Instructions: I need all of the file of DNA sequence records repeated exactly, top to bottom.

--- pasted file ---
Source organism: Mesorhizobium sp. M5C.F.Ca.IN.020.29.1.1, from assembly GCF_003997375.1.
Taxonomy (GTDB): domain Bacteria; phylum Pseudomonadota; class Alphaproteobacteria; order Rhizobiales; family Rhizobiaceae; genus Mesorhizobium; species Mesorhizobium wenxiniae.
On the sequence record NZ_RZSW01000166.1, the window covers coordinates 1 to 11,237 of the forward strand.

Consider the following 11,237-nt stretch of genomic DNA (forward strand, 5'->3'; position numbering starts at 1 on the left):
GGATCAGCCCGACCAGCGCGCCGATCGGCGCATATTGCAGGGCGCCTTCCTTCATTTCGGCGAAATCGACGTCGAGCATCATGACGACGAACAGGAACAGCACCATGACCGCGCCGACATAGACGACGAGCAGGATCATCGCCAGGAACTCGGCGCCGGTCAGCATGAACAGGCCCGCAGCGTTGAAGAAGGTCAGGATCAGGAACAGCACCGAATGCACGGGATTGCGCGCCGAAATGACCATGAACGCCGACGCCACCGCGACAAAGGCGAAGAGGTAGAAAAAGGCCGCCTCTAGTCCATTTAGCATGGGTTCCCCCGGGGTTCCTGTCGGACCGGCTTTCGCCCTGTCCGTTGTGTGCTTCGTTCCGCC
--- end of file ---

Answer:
Source organism: Mesorhizobium sp. M5C.F.Ca.IN.020.29.1.1, from assembly GCF_003997375.1.
Taxonomy (GTDB): domain Bacteria; phylum Pseudomonadota; class Alphaproteobacteria; order Rhizobiales; family Rhizobiaceae; genus Mesorhizobium; species Mesorhizobium wenxiniae.
On the sequence record NZ_RZSW01000166.1, the window covers coordinates 1 to 11,237 of the forward strand.

Consider the following 11,237-nt stretch of genomic DNA (forward strand, 5'->3'; position numbering starts at 1 on the left):
GGATCAGCCCGACCAGCGCGCCGATCGGCGCATATTGCAGGGCGCCTTCCTTCATTTCGGCGAAATCGACGTCGAGCATCATGACGACGAACAGGAACAGCACCATGACCGCGCCGACATAGACGACGAGCAGGATCATCGCCAGGAACTCGGCGCCGGTCAGCATGAACAGGCCCGCAGCGTTGAAGAAGGTCAGGATCAGGAACAGCACCGAATGCACGGGATTGCGCGCCGAAATGACCATGAACGCCGACGCCACCGCGACAAAGGCGAAGAGGTAGAAAAAGGCCGCCTCTAGTCCATTTAGCATGGGTTCCCCCGGGGTTCCTGTCGGACCGGCTTTCGCCCTGTCCGTTGTGTGCTTCGTTCCGCC